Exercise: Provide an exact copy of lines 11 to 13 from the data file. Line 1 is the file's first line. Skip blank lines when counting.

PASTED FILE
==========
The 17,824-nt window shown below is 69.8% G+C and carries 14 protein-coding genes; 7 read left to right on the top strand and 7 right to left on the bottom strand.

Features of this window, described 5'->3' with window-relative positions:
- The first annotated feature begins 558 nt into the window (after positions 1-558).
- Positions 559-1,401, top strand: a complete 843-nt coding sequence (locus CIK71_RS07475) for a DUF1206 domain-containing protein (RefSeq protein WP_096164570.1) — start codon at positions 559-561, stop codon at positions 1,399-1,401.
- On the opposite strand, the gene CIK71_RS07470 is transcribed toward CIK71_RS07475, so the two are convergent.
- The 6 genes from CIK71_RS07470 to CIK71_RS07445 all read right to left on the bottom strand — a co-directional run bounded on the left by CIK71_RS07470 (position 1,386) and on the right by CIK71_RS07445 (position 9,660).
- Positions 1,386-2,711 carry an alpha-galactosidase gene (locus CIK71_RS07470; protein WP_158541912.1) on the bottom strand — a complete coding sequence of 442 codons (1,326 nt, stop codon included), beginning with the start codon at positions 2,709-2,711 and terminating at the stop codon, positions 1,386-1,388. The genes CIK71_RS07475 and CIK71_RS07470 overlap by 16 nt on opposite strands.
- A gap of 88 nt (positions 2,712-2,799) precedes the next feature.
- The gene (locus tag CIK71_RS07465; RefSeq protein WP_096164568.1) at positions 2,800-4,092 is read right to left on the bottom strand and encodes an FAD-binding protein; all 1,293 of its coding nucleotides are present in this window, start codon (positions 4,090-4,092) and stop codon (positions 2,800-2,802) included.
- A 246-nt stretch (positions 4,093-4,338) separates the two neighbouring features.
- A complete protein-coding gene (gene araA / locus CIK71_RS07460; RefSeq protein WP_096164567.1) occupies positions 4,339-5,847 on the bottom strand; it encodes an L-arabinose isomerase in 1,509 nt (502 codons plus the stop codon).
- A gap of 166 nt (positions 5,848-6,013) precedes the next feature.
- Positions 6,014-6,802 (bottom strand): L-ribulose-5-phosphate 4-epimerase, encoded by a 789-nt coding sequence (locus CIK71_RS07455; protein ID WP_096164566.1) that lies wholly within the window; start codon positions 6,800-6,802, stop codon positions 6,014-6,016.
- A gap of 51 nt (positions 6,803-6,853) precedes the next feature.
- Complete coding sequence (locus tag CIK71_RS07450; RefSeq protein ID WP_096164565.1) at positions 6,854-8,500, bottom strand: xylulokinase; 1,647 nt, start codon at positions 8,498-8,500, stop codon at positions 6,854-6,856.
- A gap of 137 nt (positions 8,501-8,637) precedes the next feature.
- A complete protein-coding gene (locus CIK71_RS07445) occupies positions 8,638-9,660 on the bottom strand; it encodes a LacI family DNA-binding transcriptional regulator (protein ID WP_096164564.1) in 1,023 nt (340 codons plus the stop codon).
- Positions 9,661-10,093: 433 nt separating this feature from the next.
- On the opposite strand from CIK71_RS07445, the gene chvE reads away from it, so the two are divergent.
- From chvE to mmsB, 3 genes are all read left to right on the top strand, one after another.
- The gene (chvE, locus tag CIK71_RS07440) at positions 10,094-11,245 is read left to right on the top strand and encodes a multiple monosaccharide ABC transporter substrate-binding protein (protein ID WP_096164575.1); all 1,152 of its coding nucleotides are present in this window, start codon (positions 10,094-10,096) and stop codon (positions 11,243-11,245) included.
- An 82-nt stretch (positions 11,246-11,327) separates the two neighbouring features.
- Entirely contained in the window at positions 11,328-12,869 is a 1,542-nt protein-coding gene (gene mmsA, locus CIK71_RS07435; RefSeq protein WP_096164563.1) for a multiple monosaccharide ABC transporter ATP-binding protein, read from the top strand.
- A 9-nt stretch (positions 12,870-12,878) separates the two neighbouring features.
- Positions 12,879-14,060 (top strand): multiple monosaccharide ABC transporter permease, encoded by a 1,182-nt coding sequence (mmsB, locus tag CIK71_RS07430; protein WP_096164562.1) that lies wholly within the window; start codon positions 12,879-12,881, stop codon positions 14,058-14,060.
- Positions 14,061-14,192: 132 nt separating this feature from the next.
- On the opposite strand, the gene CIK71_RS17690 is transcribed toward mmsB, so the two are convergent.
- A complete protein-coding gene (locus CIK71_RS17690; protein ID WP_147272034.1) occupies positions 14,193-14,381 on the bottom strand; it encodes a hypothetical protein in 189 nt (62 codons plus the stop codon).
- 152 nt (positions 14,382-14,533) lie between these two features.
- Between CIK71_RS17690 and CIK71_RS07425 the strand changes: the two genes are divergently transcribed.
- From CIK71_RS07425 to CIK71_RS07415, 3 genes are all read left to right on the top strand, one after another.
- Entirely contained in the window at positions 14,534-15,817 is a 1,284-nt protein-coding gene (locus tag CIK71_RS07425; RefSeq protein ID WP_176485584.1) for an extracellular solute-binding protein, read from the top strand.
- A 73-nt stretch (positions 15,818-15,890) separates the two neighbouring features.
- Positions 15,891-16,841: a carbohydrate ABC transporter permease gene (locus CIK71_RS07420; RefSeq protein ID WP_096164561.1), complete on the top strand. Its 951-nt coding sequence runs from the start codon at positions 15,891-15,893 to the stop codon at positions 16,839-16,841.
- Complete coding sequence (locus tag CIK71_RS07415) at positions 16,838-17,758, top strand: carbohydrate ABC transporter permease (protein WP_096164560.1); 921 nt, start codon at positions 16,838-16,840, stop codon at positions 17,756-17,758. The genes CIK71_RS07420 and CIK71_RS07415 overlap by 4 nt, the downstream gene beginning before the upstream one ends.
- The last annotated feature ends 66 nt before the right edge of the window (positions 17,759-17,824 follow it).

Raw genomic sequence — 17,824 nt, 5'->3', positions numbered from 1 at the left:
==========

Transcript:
- A complete protein-coding gene (gene araA / locus CIK71_RS07460; RefSeq protein WP_096164567.1) occupies positions 4,339-5,847 on the bottom strand; it encodes an L-arabinose isomerase in 1,509 nt (502 codons plus the stop codon).
- A gap of 166 nt (positions 5,848-6,013) precedes the next feature.
- Positions 6,014-6,802 (bottom strand): L-ribulose-5-phosphate 4-epimerase, encoded by a 789-nt coding sequence (locus CIK71_RS07455; protein ID WP_096164566.1) that lies wholly within the window; start codon positions 6,800-6,802, stop codon positions 6,014-6,016.